Keeping the home fires burning

All in a day’s work for the National Grid shift control engineer

05.45: Across the silhouetted fields and trees to the east, an angry streak of colour is splitting the earth from the sky. Sunrise is 45 minutes away and the houses in this part of Leicestershire show only the darkness of continuing slumber. But in one corner of Hinckley, it’s simply the next part of a 24/7 day, as one shift prepares to clock off and another to clock on.

The National Grid’s Distribution Network Control Centre – or DNCC, as it’s more commonly known – is unobtrusively located behind heavy, secure doors on a big, bustling site, beyond a foyer where notices proclaim: ‘Safety is everyone’s responsibility’.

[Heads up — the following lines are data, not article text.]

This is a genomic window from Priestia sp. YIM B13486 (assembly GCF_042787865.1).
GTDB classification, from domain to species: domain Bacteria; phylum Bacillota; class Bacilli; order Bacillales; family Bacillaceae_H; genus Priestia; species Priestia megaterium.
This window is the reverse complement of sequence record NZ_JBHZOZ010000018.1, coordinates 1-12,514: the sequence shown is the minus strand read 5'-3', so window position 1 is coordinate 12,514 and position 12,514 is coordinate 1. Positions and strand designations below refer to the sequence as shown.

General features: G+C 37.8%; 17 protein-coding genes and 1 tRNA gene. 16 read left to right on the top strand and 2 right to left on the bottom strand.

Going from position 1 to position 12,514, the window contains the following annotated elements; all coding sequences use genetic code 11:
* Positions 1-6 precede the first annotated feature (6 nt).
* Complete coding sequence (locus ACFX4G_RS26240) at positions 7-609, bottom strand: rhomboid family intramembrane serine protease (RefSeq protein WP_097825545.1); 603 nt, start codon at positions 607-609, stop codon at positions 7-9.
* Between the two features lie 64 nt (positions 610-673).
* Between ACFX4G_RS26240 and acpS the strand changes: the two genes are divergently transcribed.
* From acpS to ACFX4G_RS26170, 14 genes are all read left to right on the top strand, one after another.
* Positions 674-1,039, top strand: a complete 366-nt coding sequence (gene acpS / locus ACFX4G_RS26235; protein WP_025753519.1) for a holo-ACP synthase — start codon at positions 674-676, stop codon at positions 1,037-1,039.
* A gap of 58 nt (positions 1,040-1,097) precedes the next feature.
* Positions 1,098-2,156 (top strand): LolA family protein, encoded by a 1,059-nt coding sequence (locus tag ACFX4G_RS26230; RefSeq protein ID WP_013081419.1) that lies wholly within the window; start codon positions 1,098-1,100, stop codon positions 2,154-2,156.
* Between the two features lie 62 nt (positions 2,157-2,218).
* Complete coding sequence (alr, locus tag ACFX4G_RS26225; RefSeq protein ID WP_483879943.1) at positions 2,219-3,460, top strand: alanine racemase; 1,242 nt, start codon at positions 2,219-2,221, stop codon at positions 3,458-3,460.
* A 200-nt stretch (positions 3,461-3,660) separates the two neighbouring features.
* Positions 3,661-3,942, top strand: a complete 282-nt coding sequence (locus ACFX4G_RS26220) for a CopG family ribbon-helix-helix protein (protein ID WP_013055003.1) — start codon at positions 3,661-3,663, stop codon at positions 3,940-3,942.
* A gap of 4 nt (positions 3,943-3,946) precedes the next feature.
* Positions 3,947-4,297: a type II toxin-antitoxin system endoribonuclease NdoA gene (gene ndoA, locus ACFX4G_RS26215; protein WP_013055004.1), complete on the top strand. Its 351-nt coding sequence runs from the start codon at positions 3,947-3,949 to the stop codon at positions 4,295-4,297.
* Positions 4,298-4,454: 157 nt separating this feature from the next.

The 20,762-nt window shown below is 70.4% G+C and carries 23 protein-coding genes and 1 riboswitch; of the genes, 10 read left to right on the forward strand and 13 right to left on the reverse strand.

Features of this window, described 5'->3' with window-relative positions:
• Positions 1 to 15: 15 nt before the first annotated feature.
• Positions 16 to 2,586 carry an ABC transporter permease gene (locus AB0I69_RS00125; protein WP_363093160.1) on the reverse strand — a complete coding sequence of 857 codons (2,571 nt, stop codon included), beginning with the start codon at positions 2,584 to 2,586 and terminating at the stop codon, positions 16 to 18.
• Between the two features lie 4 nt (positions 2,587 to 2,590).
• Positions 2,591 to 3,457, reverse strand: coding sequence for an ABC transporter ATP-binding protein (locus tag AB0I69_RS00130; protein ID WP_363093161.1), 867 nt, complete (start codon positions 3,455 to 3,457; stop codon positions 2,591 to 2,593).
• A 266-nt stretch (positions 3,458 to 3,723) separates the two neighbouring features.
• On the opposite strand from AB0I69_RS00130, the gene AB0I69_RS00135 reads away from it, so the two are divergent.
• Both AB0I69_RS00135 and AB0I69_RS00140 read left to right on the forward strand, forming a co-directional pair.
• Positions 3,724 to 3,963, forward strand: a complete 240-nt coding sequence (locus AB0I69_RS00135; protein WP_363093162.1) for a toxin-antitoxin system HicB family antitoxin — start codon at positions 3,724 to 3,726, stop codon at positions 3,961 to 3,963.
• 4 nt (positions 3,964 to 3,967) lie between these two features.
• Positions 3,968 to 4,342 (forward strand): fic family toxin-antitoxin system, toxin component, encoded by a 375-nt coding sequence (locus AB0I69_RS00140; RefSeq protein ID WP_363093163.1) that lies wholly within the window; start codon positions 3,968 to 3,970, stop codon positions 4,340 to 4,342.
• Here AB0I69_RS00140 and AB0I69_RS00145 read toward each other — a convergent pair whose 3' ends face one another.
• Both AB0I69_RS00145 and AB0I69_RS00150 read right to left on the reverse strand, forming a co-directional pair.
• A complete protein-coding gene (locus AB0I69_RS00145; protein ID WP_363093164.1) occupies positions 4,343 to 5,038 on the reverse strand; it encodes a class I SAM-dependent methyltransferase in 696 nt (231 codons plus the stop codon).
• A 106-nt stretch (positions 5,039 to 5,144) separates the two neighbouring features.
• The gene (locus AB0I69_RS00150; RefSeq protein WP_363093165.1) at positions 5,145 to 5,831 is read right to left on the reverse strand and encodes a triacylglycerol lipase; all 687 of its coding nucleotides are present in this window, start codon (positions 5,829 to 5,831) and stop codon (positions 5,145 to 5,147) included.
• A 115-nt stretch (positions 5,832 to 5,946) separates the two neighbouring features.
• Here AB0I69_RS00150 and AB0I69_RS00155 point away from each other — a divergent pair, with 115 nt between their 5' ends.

Jim Eldridge is a National Grid veteran; he’s been with the company for 29 years and with DNCC for 11 of those. The UNISON rep is part of the team that keeps the gas flowing across five networks in the UK – not only ensuring that there’s enough gas to fill the daily needs of those areas, but that the network remains safe for everyone.

06.45: Jim is preparing to take over the reins for the North West. He picks up detailed notes from the colleague who has just finished, and he’ll update these throughout his shift for the person who follows him.

07.00: It’s time to set up the array of six large screens that Jim will be watching over. They provide him with all sorts of data, including how much gas is in the pipes – or the Linepack, as the gas cognoscenti call it.

The team ensures that, a little like a night storage heater, the pipes are filled up as much as possible overnight – indeed, using this storage method is much cheaper than using the gas holders most of us are familiar with and, in part, explains the gradual disappearance of those iron giants from our landscape.